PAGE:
Interest rate gaps are very popular because they measure the sensitivity of the net interest income (N11) to a shift of rates. At this stage it is convenient to assume that all rates unknown as of today move by the same amount (parallel shift).

When the variable rate gap (interest rate sensitive assets minus interest rate sensitive liabilities) is positive, the volume of assets that is interest rate sensitive is larger than the volume of liabilities that are rate sensitive. If the index is common to both assets and liabilities, the N11 increases with interest rates, and conversely when the variable rate gap is negative. When the variable rate gap is zero, the N11 is insensitive to changes in interest rates. It is said to be "immune" to variations of rates. The variable rate gap is the sensitivity of N11 to a shift of interest rates. The notations are:

• N11 — net interest income

• IRSA and IRSL are interest rate sensitive assets and liabilities

• / — interest rate.

The change of net interest income (N11) due to the change in interest rate Ai is:

ANIT= (IRSA-IRSL)Az

Assume that the variable rate gap is +200. The variation of the N11 in the above example is 2 when the rate changes by 1% or 100 x 1%. The basic formula relating the variable rate gap to net interest income is:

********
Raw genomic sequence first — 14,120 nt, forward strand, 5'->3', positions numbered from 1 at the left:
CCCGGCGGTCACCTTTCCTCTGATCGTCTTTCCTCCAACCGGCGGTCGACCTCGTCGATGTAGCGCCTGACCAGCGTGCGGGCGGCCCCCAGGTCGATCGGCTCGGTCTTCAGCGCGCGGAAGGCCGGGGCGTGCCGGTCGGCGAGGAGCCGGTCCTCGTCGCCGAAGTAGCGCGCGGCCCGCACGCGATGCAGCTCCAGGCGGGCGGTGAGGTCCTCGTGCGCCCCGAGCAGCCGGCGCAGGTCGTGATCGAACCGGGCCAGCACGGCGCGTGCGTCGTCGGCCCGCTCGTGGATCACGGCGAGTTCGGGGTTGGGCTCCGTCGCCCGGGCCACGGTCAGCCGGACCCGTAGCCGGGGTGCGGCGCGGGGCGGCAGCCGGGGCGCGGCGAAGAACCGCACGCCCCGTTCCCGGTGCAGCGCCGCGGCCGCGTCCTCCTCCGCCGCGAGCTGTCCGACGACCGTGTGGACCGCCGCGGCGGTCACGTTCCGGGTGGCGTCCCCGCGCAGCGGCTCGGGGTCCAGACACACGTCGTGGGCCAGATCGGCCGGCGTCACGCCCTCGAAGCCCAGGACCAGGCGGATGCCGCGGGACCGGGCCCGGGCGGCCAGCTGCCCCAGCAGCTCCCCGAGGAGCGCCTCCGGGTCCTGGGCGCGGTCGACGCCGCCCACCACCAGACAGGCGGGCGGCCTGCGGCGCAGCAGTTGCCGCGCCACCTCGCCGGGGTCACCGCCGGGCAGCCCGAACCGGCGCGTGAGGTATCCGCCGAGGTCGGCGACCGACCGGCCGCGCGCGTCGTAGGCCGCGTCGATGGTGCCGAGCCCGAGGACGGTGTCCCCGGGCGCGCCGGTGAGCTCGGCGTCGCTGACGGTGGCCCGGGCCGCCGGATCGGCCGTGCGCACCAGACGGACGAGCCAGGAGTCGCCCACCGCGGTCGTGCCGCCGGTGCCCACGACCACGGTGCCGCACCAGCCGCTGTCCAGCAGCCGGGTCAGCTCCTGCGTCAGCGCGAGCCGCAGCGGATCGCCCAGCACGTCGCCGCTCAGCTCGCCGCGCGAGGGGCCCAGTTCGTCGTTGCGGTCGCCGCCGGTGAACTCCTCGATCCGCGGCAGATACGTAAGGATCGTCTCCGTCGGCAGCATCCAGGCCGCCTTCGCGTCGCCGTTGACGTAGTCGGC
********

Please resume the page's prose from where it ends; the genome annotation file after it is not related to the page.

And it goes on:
ANII = (IRSA - IRSL)A/ = (interest rate gap)Az

The above formula is only an approximation. Several adjustments are required for improving the accuracy of the gap model.

Using a global gap assumes that there is a single reference, and, notably, a parallel shift of all rates. Regulations impose testing the effect of parallel shifts on N11, using shifts of 1% or 2%. However, since there are several interest rate references, there are as many variable rate gaps as there are references. Breaking down the variable rate gap into gaps by interest rate reference provides the sensitivities of N11 to these references, for example rates applying to different maturities.

A gap is calculated over time bands, for example a month. The change of interest accrued modeled with the gap assumes that the reset date occurs at the beginning of the time band. If the reset date is close to end of month, the change of interest revenue or cost would be overestimated. The correct change of N11 depends on any concentration of reset dates other than beginning of month. The appendix shows the exact calculation of the N11 when the interest rate gap is zero but reset dates differ: the N11 remains sensitive to a change of interest rates in spite of the zero gap.

The gap nets values of assets and liabilities. Over a month, these amounts change. A gap derived from values as of the beginning of the month would assume that such changes do not occur. A common practice is to use values of assets and liabilities that are averages of daily values over the month for smoothing out within-period variations.

The gap model is very popular because it is very simple and because it measures the sensitivity of the N11 to the interest rate movements. Hedging the interest rate risk of the N11 becomes very simple since it implies changing the gap, which can be achieved with hedging instruments such as interest rate swaps or forward contracts.

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